As I noted the other day, I like watching figure skating, though with a lot of caveats. Thus far, they've had the new Team Skating event, and overall it seemed successful. (Skaters from each discipline compete -- women's single, men's single, pairs and "ice dancing" -- and a team gets points from each.) Not all the top skaters competed in full -- for instance, a team can use one skater for the short program, and a different skater for the long program. Also, half the teams get eliminated after the first round, so you don't see some athletes fully compete. And also, some countries don't have competitors in each category, so they don't participate.
NBC will be showing the end of the team figure skating competition tonight, though NBS Sports had it on earlier. I won't give away any results, but do have some observations about it all. "All" being the skating and the telecasting of it.
One observation from all this is that Americans shouldn't expect to win a gold medal -- or even medal at all -- in the premiere event, women's single. That's not to say they don't have the talent to do it, just that the field is very strong. Last Olympic winner Kim Yu-Na from South Korea is competing again. So is 2010 silver medalist Mao Asada from Japan. None of that guarantees them a place on the medal stand, but one has to consider them strong contenders. And if so, that only leaves on spot. Young Russian skater Julia Lipnitskaia, only 15 years old, was considered an outside shot for a medal coming into the Games, though more someone for the future -- but not only did she blow the judges away in the Team Event, but she now well may be the favorite for the gold. She was that great.
That doesn't leave much room for the Americans, or anyone. But -- since the all takes place on ice where people often fall, and nerves can grow, it's certainly reasonable to think they have a chance. Three Americans will be competing, but two have the best chance -- Ashley Wagner and "she with the perfect Olympic name" Gracie Gold. Of the two to, the one who has impressed me most (both from the Team Event where they both skated, and the U.S. Nationals) is 18-year-old Gracie Gold. And it's not because she's from Chicago. She surprised people by winning the Nationals, but everything I've seen from her has been flawless and (no pun intended) graceful, landing every jumping with a seeming ease. Wagner is very good, the previous U.S. Nationals champion, though she's had problems falling, and the question is whether she can give two clean skates.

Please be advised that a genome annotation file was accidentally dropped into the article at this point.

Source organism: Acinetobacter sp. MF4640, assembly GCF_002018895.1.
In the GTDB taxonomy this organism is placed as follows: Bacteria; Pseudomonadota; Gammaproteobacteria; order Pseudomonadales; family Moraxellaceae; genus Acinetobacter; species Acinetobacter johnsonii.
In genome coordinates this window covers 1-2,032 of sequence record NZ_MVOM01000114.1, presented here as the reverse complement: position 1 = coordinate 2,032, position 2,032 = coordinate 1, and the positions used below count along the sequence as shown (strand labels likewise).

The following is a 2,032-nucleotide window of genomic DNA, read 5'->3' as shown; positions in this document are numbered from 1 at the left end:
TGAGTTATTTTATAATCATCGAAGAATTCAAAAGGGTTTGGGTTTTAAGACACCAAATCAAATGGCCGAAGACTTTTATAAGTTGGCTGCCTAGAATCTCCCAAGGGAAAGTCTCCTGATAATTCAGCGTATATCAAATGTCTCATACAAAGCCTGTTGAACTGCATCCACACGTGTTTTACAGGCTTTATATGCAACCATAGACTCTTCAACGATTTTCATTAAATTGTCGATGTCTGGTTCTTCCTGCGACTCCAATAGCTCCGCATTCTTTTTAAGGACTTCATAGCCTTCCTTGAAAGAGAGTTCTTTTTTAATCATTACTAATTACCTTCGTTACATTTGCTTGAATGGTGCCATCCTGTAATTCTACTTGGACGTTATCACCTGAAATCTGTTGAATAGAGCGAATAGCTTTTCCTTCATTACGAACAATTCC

Either of the two Americans could get a medal. Gold could even win the Gold. But they're facing really tough competition from above, and there are only so many spots open.
So, that brings us to the TV coverage.
As I mentioned previously here, I have a serious problem with NBC's skating analysts Scott Hamilton and Sandra Bezic. What they say before and after the event is fine, but during the skate they're borderline useless. Hamilton does a fair job, with rare, occasional comments, but Bezic is a waste of air space, either being totally silent often for the entire skate, or just tossing in some inanity like, "Lovely" or "Oh, my."
So, it was with interest that I watched the coverage on NBC Sports where the analysts were folder Gold medalist Tara Lipinski and Olympian Johnny Weir. I had my hesitancies -- Lipinksi is still pretty young and hasn't been around skating all that long (Hamilton has probably been announcing almost longer than she's been alive), and Weir has always seemed more interested in Johnny Weir than others. It was with much pleasure to discover that they did a very good job. Not great yet, but for a first Olympics they were very impressive.
First, they both spoke and analyzed during a skate. Second, they made helpful and insightful comments. Third, neither minded being critical, even of Americans, but did it all politely and professionally. And most fascinating of all is that Johnny Weir speaks Russian! So, periodically he'd fill in what the crowd was shouting.
Interestingly, on NBC's primetime coverage, the overlapped much of the same material, so it was possible to directly compare the two announcing teams. Hamilton and Bezic did slightly better than previously, but that's not saying much. They were still deeply flat. And in the end, for my taste, Lipinski and Weir skated circles and double-Salchows around them.
So, if you're someone who likes watching figure skating, you might want to check when NBC Sports is covering them, and either watch there or perhaps record them for viewing instead.
Side note a tip for anyone who follows Olympic figure skating. Given that Tara Lipinski won the Gold Medal at the age of 15, and Julia Lipinskaia just won a team Gold Medal at the age of 15...you might want to keep an eye on any skaters whose last names start "Lipinsk" and turn 15 when there's an Olympics upcoming.
Robert J. Elisberg is a political commentator, screenwriter, novelist, tech writer and also some other things that I just tend to keep forgetting.
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